The Greens feature a swarming defense that ranks second in the league in blocks per game, while a relatively inexperienced group of wedgebacks have more than held their own in goal.  Offensively, the arms are there to convert from long range, while the team has already shown an acute sense of timing for hitting players for backdoor dunks in the goal zone.  Everyone is taking the Evergreens seriously now.

No team has an easier remaining schedule than the Evergreens, as they finish up the season with the Jet Sets and the bottom two teams in the Throwbacks and Work Horses.  Given their level of play so far this season, they should have no trouble winning at least two of those remaining games.  Given the contests remaining and that they own the tiebreaker over the Urban Legends following their 118-97 victory over the Legends in Round 6, the Evergreens should secure that coveted second first-round bye.

3. Urban Legends (Current Record: 4-2, Point Differential: +1, Remaining SoS: 0.458, Projected Record: 6-4)

In an odd statistical anomaly, the Urban Legends have rarely been involved in close games this season; they have had only one game decided by less than 15 points, their 86-84 victory over the Throwbacks in Round 2.  One possible explanation is that teams know what the Legends are going to do, attack from the wedge zone and the cross zone.  They have scored more than triple the amount of wedge zone points as the next highest team and 69% of their total points have come from those two zones.  It’s usually evident early on whether the opponent has a plan in place to stop the Legends’ attack and their offense can stagnate in those instances.  For the Urban Legends to emerge from the middle of the pack and beat some of the elite defenses in the league, they’ll have to introduce a little more scoring from the flex zone to balance things out.

The Legends finish the season with games against the Throwbacks and Work Horses wrapped around meetings with the Jet Sets and Nimble Jacks.  The Legends will almost surely win at least a couple of those contests but it’s unlikely they’ll earn the sweep likely needed to bypass the Evergreens.  Look for the Legends to take on the lowest seed remaining in the first round of the playoffs.

4. Jet Sets (Current Record: 3-3, Point Differential: -30, Remaining SoS: 0.654, Projected Record: 5-5)

The Jet Sets are still a tough team to get a handle on at this point in the season.  Much of that is likely due to the fact that they’ve rarely had their complete team out on the field, as Matt Parsons, Nick DeLuca, Mike Quintans, and Jeff Regensburg have all missed at least some time so far.  Statistically, the Jet Sets look like world beaters, as they rank first in shooting percentage (46.0%) and second in assists per game offensively, while also ranking second in the league in save percentage at 46.3%.  Then you look again, and the Sets actually have the second-worst point differential in the league, only ahead of the Work Horses, as their 3-3 record stands on the back of a pair of one-point victories over the Evergreens and Throwbacks.  Most statisticians will tell you that point differential is more indicative of a team’s true level of play than record, but can you penalize a team for still winning while missing key players.  It will be interesting to see what direction the Sets head in moving forward.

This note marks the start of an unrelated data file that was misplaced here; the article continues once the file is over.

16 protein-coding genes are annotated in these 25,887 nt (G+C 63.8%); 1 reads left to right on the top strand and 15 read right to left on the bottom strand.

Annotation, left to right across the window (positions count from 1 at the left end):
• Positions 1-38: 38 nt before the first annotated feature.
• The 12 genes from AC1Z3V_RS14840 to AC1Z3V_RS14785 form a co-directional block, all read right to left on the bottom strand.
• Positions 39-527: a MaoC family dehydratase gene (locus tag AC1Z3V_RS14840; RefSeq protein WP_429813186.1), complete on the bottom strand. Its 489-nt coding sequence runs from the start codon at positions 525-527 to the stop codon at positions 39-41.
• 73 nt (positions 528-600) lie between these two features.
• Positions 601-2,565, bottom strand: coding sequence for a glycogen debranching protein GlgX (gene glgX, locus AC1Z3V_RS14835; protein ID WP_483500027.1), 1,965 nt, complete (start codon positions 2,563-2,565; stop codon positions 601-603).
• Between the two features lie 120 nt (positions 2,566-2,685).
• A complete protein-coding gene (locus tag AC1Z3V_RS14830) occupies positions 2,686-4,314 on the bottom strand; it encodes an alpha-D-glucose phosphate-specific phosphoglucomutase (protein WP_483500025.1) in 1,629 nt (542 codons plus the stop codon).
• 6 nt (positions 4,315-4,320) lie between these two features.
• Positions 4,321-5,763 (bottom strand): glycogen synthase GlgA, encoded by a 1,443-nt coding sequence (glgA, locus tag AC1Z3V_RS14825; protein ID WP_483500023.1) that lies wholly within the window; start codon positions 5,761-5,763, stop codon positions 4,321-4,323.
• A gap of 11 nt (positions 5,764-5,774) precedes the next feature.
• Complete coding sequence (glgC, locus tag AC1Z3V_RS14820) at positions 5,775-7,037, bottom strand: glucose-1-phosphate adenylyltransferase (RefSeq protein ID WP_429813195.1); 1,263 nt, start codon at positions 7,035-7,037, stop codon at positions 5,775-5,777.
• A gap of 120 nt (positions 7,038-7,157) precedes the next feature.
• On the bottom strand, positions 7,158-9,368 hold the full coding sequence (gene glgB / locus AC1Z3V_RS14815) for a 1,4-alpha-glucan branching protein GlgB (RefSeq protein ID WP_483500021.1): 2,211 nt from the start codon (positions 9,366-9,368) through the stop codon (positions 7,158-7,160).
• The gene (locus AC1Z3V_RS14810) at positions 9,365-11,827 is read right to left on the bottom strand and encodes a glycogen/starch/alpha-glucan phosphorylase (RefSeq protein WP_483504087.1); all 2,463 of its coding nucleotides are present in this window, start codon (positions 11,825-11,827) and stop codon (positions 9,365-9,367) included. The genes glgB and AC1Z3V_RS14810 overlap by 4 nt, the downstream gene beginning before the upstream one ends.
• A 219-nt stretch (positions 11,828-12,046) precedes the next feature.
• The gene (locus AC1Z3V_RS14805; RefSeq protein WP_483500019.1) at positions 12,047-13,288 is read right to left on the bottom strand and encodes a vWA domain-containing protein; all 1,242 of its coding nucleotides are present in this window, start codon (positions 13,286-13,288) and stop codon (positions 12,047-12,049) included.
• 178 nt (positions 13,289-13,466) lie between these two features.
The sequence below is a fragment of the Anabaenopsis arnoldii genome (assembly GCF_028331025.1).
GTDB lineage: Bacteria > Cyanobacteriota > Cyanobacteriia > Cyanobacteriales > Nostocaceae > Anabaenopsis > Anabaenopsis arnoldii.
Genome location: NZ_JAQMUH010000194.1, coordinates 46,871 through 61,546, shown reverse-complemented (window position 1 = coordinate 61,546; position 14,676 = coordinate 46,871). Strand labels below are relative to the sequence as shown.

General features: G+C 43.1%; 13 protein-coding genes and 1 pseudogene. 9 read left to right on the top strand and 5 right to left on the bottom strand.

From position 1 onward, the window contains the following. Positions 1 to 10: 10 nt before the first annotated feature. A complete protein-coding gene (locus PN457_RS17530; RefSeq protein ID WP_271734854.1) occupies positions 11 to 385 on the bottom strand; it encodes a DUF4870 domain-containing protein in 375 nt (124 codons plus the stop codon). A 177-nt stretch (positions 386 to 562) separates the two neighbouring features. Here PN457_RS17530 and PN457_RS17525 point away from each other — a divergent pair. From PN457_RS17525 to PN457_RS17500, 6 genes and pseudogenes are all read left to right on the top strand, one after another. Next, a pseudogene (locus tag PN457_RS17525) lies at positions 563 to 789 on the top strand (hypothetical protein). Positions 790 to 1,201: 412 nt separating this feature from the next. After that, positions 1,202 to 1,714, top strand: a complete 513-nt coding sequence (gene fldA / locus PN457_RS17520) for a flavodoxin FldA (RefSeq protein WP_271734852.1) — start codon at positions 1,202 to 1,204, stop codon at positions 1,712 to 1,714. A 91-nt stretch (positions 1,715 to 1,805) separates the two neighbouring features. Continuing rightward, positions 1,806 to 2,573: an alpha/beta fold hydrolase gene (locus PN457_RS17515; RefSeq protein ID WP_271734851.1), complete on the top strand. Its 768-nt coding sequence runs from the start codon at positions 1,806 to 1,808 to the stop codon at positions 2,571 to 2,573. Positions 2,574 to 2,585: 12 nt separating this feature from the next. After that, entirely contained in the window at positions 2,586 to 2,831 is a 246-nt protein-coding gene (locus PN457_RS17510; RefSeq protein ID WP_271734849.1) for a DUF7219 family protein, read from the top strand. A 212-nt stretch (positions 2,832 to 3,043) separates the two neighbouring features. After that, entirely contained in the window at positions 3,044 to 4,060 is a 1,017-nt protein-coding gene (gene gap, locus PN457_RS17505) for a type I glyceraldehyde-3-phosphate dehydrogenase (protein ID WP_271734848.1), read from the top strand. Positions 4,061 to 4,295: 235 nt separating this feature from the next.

The Jet Sets finish the season with a murderer’s row of opponents, taking on the top three teams in the Nimble Jacks, Evergreens, and Urban Legends, plus a Night Owls team that defeated them 122-115 in Round 5.  The Sets have all but locked up a playoff berth already, so while they may not come out ahead in too many of these difficult match-ups, it will be an important period for their team to gel with a full roster on the field.  They certainly have the potential to take down any opponent come playoff time.

5. Night Owls (Current Record: 2-5, Point Differential: -16, Remaining SoS: 0.278, Projected Record: 4-6)

No team symbolizes a high-risk, high-reward strategy quite like the Night Owls.  A frenetic quality to their defense has the Owls first in steals per game, but may hang their wedgebacks out to dry at times, as they rank next to last in save percentage at 42.6%.  That high-stakes philosophy extends to the offensive side of the ball.  Not only are the Owls first in cross zone points per game, but it’s not usual to see multiple shots at the crown during a single Night Owls’ possession, in lieu of taking the more traditional shot at the chamber.  As a result, the Night Owls are a threat to anyone on a given day, but they have also blown late leads against both the Jacks and Evergreens.  They’ll need to find a more consistent level of play to really make some noise going forward.

The Night Owls have the same remaining schedule as the Evergreens, facing the two last place teams in addition to the Jet Sets, who they have already defeated.  Barring another untimely suspension to captain and leading scorer Kyle McGrath, one would expect the Owls to capitalize on this relatively easy slate of games to win a couple contests and secure a playoff berth.

6. Throwbacks (Current Record: 1-5, Point Differential: -24, Remaining SoS: 0.654, Projected Record: 2-8)

Everyone’s trendy pick prior to the season to shoot up the league standings, the Throwbacks have still yet to correct things on the offensive end, leading to a dissapointing start that has them on the precipice of missing the playoffs altogether.  The Throwbacks rank next to last in the league in shooting percentage at 38.2%, and are the only team in the league not averaging 100 points per game (93.2).  One way to get things going offensively would be to earn some easy points in transition through more pressure defense.  While the wedgebacks have performed adequately, the team is last in the league in both steals and blocks per game.  Their grind-it-out style won’t cut it without any sort of offensive efficiency; it might be time to shake things up a bit.